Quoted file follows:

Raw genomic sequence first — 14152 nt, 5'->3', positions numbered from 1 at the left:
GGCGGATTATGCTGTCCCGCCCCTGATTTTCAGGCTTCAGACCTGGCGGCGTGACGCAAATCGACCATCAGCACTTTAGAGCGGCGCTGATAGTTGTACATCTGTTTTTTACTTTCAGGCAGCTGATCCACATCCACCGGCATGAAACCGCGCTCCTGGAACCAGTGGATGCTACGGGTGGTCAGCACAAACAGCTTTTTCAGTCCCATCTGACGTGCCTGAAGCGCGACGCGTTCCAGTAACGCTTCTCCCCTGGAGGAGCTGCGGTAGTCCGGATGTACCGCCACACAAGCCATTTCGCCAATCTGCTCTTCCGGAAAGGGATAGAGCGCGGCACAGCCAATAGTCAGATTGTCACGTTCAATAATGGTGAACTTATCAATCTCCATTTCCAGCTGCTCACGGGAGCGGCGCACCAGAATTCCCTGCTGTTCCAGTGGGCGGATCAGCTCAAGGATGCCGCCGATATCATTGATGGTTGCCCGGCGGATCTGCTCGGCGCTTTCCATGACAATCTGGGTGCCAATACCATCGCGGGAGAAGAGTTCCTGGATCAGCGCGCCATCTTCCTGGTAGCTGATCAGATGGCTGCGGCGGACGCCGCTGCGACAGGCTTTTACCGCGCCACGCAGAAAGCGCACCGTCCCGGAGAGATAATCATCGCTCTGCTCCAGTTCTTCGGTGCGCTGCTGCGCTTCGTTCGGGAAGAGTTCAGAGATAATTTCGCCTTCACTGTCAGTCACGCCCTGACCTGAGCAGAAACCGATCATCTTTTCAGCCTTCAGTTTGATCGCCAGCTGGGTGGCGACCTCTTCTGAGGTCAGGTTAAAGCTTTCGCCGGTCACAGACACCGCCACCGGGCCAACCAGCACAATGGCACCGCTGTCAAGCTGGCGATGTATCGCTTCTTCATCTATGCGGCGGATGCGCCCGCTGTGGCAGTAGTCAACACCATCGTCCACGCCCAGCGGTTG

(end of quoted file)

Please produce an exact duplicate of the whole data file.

Raw genomic sequence first — 14152 nt, 5'->3', positions numbered from 1 at the left:
GGCGGATTATGCTGTCCCGCCCCTGATTTTCAGGCTTCAGACCTGGCGGCGTGACGCAAATCGACCATCAGCACTTTAGAGCGGCGCTGATAGTTGTACATCTGTTTTTTACTTTCAGGCAGCTGATCCACATCCACCGGCATGAAACCGCGCTCCTGGAACCAGTGGATGCTACGGGTGGTCAGCACAAACAGCTTTTTCAGTCCCATCTGACGTGCCTGAAGCGCGACGCGTTCCAGTAACGCTTCTCCCCTGGAGGAGCTGCGGTAGTCCGGATGTACCGCCACACAAGCCATTTCGCCAATCTGCTCTTCCGGAAAGGGATAGAGCGCGGCACAGCCAATAGTCAGATTGTCACGTTCAATAATGGTGAACTTATCAATCTCCATTTCCAGCTGCTCACGGGAGCGGCGCACCAGAATTCCCTGCTGTTCCAGTGGGCGGATCAGCTCAAGGATGCCGCCGATATCATTGATGGTTGCCCGGCGGATCTGCTCGGCGCTTTCCATGACAATCTGGGTGCCAATACCATCGCGGGAGAAGAGTTCCTGGATCAGCGCGCCATCTTCCTGGTAGCTGATCAGATGGCTGCGGCGGACGCCGCTGCGACAGGCTTTTACCGCGCCACGCAGAAAGCGCACCGTCCCGGAGAGATAATCATCGCTCTGCTCCAGTTCTTCGGTGCGCTGCTGCGCTTCGTTCGGGAAGAGTTCAGAGATAATTTCGCCTTCACTGTCAGTCACGCCCTGACCTGAGCAGAAACCGATCATCTTTTCAGCCTTCAGTTTGATCGCCAGCTGGGTGGCGACCTCTTCTGAGGTCAGGTTAAAGCTTTCGCCGGTCACAGACACCGCCACCGGGCCAACCAGCACAATGGCACCGCTGTCAAGCTGGCGATGTATCGCTTCTTCATCTATGCGGCGGATGCGCCCGCTGTGGCAGTAGTCAACACCATCGTCCACGCCCAGCGGTTG